Debugging Java in VS Code

Overview

To enable debugging Java source code using Visual Studio Code, users need to install the Debugger for Java extension.

It's a lightweight Java Debugger based on Java Debug Server which extends the Language Support for Java by Red Hat.

Here's a list of supported debugging features:

  • Launch/Attach
  • Breakpoints
  • Exceptions
  • Pause & Continue
  • Step In/Out/Over
  • Variables
  • Callstacks
  • Threads
  • Debug console

Just like VS Code, the debugger is an open source project which welcomes contributors to collaborate with us through our GitHub repositories:

To run and debug JUnit test, you can install Java Test Runner, which is another lightweight extension we developed. You can also view test logs from the extension.

Install

For the debugger to work, you also need to have the Language Support for Java(TM) by Red Hat with your VS Code installed. To make it easier, we provide a Java Extension Pack which bundles the Language Support for Java(TM) by Red Hat and the Debugger for Java.

The first time you edit a Java file, you will be prompted to install the extension pack. You can also install it manually from the Extension view (⇧⌘X (Windows, Linux Ctrl+Shift+X)). In the Extension view search box, type vscode-java-pack.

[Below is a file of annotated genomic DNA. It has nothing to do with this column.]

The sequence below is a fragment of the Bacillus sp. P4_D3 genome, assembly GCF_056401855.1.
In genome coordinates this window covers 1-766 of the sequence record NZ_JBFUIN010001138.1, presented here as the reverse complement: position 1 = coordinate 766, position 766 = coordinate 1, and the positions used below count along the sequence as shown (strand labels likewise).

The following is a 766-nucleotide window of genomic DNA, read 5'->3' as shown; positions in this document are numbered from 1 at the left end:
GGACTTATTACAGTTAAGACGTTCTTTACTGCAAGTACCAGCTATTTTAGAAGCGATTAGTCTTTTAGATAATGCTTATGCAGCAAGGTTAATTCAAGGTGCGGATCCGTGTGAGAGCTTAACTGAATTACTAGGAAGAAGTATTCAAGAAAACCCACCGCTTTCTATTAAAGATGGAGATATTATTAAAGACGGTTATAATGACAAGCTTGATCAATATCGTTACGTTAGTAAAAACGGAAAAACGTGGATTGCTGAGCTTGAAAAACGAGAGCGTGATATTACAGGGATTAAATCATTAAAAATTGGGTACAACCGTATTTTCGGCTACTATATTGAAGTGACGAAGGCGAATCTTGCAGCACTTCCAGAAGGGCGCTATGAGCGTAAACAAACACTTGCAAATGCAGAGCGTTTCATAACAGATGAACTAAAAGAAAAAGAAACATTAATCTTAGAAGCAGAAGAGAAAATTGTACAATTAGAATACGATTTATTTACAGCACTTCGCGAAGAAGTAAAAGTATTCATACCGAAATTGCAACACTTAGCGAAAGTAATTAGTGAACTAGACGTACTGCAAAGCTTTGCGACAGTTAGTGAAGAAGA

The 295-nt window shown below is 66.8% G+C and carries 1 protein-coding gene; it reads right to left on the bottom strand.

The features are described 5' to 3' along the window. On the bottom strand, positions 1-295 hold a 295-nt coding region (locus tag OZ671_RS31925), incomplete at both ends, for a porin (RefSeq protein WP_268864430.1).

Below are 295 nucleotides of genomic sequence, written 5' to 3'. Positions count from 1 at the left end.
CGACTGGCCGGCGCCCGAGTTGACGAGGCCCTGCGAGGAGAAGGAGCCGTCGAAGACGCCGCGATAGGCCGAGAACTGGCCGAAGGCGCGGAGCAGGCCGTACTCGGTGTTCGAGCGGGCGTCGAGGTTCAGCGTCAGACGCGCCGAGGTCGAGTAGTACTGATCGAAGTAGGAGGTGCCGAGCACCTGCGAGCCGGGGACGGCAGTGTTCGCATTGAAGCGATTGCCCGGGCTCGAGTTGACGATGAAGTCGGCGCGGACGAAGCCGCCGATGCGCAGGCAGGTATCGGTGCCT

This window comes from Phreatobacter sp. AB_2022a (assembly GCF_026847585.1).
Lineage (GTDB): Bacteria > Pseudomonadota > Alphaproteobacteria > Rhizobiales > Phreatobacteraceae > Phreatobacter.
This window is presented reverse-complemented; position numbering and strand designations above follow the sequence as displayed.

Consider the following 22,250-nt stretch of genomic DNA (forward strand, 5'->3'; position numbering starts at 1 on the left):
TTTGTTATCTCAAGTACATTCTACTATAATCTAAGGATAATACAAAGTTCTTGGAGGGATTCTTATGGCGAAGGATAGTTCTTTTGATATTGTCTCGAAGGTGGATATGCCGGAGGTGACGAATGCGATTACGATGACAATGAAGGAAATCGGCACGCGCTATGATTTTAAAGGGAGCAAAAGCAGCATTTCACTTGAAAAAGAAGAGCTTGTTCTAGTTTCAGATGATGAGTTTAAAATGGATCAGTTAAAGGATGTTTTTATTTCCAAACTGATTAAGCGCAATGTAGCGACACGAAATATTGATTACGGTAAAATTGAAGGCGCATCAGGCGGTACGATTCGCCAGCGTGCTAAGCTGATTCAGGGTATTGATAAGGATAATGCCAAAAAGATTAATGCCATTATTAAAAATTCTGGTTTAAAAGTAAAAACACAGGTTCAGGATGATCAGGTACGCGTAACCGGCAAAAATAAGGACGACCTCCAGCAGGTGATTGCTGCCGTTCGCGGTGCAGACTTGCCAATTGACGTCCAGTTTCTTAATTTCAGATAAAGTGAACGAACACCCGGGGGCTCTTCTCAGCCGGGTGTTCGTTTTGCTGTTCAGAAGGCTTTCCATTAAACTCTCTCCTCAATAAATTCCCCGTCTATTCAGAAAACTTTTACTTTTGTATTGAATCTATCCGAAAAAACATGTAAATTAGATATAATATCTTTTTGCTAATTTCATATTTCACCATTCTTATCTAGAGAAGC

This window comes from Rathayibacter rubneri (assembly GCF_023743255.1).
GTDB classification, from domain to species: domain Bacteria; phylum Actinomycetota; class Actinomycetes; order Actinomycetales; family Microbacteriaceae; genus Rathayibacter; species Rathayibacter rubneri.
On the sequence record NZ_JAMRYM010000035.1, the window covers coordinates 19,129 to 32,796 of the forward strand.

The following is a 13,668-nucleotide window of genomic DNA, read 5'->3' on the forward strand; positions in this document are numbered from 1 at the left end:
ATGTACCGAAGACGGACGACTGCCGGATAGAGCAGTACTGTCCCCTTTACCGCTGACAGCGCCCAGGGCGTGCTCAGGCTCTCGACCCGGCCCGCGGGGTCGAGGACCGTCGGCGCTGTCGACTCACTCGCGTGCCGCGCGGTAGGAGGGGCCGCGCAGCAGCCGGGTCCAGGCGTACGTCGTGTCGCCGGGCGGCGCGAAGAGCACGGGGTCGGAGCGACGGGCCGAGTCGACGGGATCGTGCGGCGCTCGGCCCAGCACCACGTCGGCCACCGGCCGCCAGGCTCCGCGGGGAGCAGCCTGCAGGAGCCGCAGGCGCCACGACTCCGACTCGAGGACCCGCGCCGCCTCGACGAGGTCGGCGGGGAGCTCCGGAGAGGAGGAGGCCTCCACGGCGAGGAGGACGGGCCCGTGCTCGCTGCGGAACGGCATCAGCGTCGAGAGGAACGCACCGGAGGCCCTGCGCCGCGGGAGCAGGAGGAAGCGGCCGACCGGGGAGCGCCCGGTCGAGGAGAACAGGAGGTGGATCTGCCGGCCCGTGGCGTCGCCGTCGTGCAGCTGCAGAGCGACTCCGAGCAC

Use

It's very easy to run and debug your Java application:

  • Launch VS Code.
  • Open a Java project (Maven/Gradle/Eclipse).
  • Open a Java file to activate the extensions.
  • (Optional) Add debug configurations and edit the launch.json configuration file.
  • Press F5.

Java Debugging

If there's no debug configuration file launch.json in your project, the debugger will automatically find the main class and generate the configuration for you to launch your application.

Resolving Main Class

You can also configure the launch.json by yourself to set your customized settings or attach to another Java process.

Even if there's just a single Java file without any project, you can use VS Code to run and debug the file.

Debug Single File

The Java debugger also supports external source files. This lets you debug third party classes when they are inside a JAR or a source attachment. Just set your breakpoints in those classes before you start debugging. Java 9 is supported with VS Code as well.

Java 9 Support

The default Debug Console in VS Code doesn't support inputs. In case your program need inputs from terminal, you can use Integrated Terminal within VS Code or external terminal to launch it.

Launch in Terminal

There're a lot of different options and settings available with this Debugger. For example, configuring the current working directory (cwd) and environment variables could be easily done with launch options.

Configure Variables

Please also check the documentation of Language Support for Java by Red Hat if you have trouble setting up your project.

Options

Launch

  • mainClass (required) - The main class of the program (fully qualified name, e.g. [mymodule/]com.xyz.MainClass).
  • args - The command line arguments passed to the program.